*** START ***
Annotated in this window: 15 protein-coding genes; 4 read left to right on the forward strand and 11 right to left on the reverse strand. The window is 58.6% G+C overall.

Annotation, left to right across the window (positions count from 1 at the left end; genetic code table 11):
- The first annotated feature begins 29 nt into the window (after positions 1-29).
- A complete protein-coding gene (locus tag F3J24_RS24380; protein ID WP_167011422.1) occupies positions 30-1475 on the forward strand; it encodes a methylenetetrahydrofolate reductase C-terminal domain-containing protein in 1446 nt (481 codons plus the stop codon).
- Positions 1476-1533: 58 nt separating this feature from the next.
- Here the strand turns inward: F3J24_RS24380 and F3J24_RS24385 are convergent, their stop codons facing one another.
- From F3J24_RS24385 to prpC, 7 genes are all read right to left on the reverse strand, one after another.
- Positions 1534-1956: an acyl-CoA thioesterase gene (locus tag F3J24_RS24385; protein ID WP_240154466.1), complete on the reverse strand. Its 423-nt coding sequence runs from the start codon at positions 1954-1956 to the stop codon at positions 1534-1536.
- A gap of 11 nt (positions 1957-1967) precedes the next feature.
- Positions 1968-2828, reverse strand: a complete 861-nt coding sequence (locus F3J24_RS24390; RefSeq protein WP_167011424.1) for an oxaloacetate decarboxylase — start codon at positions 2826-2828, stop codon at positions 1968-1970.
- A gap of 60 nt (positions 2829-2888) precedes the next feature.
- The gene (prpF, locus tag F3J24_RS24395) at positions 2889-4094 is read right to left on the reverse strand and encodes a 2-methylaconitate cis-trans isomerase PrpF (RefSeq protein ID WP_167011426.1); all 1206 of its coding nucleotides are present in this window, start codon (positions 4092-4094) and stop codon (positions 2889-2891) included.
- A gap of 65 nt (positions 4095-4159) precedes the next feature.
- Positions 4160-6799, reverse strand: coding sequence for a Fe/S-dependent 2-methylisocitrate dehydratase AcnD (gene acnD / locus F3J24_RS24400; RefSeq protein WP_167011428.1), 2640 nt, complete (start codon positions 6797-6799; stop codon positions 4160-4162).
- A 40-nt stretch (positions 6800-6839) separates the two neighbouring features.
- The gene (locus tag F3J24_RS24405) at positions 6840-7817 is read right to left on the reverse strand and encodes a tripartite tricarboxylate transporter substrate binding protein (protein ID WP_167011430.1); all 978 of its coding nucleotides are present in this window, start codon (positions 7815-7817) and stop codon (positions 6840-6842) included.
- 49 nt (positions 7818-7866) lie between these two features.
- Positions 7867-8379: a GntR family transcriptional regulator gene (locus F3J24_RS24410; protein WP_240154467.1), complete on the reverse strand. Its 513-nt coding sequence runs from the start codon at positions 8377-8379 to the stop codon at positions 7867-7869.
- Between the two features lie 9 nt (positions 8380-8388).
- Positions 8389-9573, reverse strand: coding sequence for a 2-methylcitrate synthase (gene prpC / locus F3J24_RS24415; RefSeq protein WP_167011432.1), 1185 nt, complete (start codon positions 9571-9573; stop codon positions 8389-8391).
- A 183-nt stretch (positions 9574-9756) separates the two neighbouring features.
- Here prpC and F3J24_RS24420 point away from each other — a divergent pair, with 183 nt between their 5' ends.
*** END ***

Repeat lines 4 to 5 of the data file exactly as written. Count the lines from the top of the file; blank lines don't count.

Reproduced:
- A complete protein-coding gene (locus tag F3J24_RS24380; protein ID WP_167011422.1) occupies positions 30-1475 on the forward strand; it encodes a methylenetetrahydrofolate reductase C-terminal domain-containing protein in 1446 nt (481 codons plus the stop codon).
- Positions 1476-1533: 58 nt separating this feature from the next.